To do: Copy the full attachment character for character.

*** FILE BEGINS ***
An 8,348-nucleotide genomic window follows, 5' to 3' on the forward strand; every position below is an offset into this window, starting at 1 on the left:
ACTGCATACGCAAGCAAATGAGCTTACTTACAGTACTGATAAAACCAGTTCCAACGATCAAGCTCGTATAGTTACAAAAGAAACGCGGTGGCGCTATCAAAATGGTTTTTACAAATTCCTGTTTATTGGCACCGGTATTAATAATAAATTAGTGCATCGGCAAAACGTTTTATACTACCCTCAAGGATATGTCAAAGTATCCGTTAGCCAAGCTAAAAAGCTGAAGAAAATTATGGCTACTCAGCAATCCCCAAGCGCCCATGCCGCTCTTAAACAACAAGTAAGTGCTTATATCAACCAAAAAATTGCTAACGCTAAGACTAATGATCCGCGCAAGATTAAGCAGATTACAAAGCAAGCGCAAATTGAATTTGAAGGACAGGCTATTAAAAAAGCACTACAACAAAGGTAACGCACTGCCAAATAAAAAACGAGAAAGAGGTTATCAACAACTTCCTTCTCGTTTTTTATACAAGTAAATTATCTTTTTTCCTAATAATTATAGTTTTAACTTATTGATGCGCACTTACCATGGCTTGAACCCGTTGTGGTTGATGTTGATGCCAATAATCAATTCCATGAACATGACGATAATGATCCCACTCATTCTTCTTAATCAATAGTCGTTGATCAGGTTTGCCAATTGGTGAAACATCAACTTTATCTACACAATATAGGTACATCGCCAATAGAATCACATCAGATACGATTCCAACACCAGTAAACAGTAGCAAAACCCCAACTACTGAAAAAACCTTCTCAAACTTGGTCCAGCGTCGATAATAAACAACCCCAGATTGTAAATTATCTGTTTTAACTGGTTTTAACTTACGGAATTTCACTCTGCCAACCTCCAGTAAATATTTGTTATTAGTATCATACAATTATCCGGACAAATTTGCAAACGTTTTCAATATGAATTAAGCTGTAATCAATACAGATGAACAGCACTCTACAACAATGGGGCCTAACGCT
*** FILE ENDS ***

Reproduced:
An 8,348-nucleotide genomic window follows, 5' to 3' on the forward strand; every position below is an offset into this window, starting at 1 on the left:
ACTGCATACGCAAGCAAATGAGCTTACTTACAGTACTGATAAAACCAGTTCCAACGATCAAGCTCGTATAGTTACAAAAGAAACGCGGTGGCGCTATCAAAATGGTTTTTACAAATTCCTGTTTATTGGCACCGGTATTAATAATAAATTAGTGCATCGGCAAAACGTTTTATACTACCCTCAAGGATATGTCAAAGTATCCGTTAGCCAAGCTAAAAAGCTGAAGAAAATTATGGCTACTCAGCAATCCCCAAGCGCCCATGCCGCTCTTAAACAACAAGTAAGTGCTTATATCAACCAAAAAATTGCTAACGCTAAGACTAATGATCCGCGCAAGATTAAGCAGATTACAAAGCAAGCGCAAATTGAATTTGAAGGACAGGCTATTAAAAAAGCACTACAACAAAGGTAACGCACTGCCAAATAAAAAACGAGAAAGAGGTTATCAACAACTTCCTTCTCGTTTTTTATACAAGTAAATTATCTTTTTTCCTAATAATTATAGTTTTAACTTATTGATGCGCACTTACCATGGCTTGAACCCGTTGTGGTTGATGTTGATGCCAATAATCAATTCCATGAACATGACGATAATGATCCCACTCATTCTTCTTAATCAATAGTCGTTGATCAGGTTTGCCAATTGGTGAAACATCAACTTTATCTACACAATATAGGTACATCGCCAATAGAATCACATCAGATACGATTCCAACACCAGTAAACAGTAGCAAAACCCCAACTACTGAAAAAACCTTCTCAAACTTGGTCCAGCGTCGATAATAAACAACCCCAGATTGTAAATTATCTGTTTTAACTGGTTTTAACTTACGGAATTTCACTCTGCCAACCTCCAGTAAATATTTGTTATTAGTATCATACAATTATCCGGACAAATTTGCAAACGTTTTCAATATGAATTAAGCTGTAATCAATACAGATGAACAGCACTCTACAACAATGGGGCCTAACGCT